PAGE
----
The recall of more than two million General Motors vehicles for faulty ignition switches has cast a harsh spotlight on the automaker's failure to fix a problem that dates back more than a decade.
At least 13 deaths have been linked to the defect. The public has a right to know how a problem this big could go on for so long.
As the answers come to light, Consumers Union, the policy and advocacy arm of Consumer Reports, has a list of policy recommendations to raise the bar for accountability and help prevent another safety crisis:
GM must compensate the victims of crashes due to the defect
GM's bankruptcy filing in 2009 absolved the company of any liability for product safety problems prior to 2009. For the people who lost loved ones or were injured, the company must step up and take responsibility. That's why Consumers Union and other groups have sent a letter to GM CEO Mary Barra, calling on her to establish a compensation fund for victims with legitimate claims for loss due to these defective vehicles. We have also endorsed a bill in Congress to require such a fund. GM has hired attorney Kenneth Feinberg, who administered funds for victims of 9/11 and the Boston Marathon bombings, to advise the company on its options. GM must make a firm commitment to providing a compensation fund.
GM must move quickly to repair consumers' vehicles and provide loaners
Repairing more than two million cars could take months, and no consumers should be left with a defective vehicle as their only option. GM has promised it will provide loaner vehicles for those who do not feel comfortable driving their recalled vehicles until they are fixed. GM must move quickly and efficiently to finish repairs and provide loaners, in order to get these potentially dangerous cars off the road.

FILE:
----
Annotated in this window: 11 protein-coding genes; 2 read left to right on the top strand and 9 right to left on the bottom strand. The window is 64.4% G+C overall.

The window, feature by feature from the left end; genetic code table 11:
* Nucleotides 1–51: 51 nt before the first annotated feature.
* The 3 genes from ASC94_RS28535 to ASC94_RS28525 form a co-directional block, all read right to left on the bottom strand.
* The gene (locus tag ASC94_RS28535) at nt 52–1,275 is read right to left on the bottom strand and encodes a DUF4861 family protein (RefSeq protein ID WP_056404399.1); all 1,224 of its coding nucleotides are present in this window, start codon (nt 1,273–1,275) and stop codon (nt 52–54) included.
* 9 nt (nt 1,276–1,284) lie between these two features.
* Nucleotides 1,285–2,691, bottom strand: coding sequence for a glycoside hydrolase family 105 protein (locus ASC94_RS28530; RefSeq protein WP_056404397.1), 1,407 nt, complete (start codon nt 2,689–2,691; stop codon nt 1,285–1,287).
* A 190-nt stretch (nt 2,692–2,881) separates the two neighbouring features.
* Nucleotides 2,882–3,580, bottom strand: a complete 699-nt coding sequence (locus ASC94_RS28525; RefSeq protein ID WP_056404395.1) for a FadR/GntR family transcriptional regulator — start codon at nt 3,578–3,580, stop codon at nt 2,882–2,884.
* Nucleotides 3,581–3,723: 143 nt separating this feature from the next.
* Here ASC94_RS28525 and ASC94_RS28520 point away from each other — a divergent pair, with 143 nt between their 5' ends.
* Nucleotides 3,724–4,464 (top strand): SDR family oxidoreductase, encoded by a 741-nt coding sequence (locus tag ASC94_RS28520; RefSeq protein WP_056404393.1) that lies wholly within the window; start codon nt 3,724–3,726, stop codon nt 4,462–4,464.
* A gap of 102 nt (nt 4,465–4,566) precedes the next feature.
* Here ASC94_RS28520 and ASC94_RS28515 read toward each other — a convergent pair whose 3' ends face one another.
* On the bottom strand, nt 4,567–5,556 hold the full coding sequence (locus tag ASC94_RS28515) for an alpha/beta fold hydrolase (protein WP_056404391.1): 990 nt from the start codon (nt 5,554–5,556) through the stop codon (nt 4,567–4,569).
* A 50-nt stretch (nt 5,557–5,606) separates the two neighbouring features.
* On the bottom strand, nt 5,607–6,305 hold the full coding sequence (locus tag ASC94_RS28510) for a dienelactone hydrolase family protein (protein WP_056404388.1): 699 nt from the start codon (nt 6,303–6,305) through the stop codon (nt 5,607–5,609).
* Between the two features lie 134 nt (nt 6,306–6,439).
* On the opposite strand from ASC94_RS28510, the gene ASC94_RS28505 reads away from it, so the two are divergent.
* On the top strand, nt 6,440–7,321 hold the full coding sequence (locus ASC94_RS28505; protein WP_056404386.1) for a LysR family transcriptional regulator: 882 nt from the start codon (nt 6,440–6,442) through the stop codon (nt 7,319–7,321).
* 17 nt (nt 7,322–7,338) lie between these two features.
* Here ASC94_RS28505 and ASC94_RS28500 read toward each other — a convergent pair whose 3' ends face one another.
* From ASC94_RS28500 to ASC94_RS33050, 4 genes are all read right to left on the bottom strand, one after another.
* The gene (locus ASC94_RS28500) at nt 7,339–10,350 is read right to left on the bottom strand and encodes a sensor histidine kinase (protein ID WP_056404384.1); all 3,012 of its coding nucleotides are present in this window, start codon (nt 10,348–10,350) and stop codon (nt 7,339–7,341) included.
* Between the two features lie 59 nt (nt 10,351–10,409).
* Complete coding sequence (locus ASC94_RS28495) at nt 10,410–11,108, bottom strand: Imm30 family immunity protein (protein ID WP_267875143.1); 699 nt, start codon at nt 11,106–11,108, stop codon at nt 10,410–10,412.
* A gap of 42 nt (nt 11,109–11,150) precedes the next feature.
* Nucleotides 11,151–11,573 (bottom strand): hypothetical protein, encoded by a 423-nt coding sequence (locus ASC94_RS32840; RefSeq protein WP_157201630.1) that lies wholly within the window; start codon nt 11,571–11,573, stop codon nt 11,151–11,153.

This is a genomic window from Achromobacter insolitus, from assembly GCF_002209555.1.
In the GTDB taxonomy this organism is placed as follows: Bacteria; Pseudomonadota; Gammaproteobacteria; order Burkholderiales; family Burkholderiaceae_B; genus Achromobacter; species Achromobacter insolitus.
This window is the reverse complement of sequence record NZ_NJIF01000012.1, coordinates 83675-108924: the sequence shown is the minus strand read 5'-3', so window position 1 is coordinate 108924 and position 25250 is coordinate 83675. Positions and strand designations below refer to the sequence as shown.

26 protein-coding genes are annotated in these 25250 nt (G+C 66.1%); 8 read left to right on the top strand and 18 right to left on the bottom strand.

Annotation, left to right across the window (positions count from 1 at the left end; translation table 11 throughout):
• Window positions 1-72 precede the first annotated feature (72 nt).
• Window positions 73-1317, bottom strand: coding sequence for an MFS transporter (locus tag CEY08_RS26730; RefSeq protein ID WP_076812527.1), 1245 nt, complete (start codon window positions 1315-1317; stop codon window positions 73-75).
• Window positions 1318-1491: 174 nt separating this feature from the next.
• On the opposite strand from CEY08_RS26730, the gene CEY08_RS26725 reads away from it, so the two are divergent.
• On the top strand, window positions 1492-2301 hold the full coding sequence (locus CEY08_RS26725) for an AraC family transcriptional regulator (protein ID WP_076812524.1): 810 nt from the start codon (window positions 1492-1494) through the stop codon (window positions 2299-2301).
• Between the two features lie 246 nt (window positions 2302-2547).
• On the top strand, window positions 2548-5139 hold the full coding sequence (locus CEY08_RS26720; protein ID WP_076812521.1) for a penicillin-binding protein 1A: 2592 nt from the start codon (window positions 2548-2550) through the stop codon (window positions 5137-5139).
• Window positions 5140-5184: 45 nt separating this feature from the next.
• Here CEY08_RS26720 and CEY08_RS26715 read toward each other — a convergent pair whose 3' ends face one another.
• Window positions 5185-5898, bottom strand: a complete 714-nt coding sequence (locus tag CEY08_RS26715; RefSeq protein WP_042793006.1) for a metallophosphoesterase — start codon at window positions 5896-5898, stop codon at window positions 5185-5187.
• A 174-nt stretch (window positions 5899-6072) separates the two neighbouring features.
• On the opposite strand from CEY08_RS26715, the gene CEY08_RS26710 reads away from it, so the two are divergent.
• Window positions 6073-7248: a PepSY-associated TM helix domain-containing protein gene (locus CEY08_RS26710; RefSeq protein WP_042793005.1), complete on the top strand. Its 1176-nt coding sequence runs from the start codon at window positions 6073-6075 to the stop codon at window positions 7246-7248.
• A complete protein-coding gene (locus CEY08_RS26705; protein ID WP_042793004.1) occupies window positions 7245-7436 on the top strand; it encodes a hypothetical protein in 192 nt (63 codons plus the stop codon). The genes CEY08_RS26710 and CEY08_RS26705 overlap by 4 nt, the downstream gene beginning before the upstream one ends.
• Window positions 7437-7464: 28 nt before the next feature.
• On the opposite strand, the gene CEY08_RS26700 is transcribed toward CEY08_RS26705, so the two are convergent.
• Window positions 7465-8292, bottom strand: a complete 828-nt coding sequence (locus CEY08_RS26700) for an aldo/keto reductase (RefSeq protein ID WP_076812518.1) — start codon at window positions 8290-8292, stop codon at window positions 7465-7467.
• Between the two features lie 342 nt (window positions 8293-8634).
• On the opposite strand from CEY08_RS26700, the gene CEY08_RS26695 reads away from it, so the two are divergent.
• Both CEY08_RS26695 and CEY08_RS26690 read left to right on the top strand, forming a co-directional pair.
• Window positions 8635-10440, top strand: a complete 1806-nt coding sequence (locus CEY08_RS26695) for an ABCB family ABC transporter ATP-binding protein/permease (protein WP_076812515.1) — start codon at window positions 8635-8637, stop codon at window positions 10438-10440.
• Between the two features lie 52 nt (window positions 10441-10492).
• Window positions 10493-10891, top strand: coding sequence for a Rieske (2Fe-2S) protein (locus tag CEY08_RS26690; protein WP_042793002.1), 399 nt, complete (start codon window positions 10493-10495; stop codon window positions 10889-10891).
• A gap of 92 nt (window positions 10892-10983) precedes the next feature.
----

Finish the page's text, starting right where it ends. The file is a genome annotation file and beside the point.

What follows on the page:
Congress must approve tougher standards for automakers
Lawmakers in Washington have introduced several bills to reform the system. One would require automakers to provide more information about deaths and injuries to the National Highway Traffic Safety Administration (NHTSA), which would have to make that information available to the public in a searchable, user-friendly format. Another bill would provide NHTSA the necessary budget for more inspections and oversight, as well as increase the penalties for manufacturers that violate the government's safety standards. A third bill addresses the thorny question of whether evidence of this defect had already surfaced in lawsuits against GM over the years, but the evidence may have been buried because of confidentiality clauses in the settlements. The legislation would prevent such confidentiality orders from hiding information that's vital to health and safety from public scrutiny. We believe Congress should enact legislation without delay.
This is also a time to get to the answers of how this could have happened. The automaker needs to come clean to the American public. We also appreciate that the Department of Transportation asked its Inspector General to investigate NHTSA's role. GM and the federal government must take whatever steps are necessary to restore confidence and trust of American car buyers.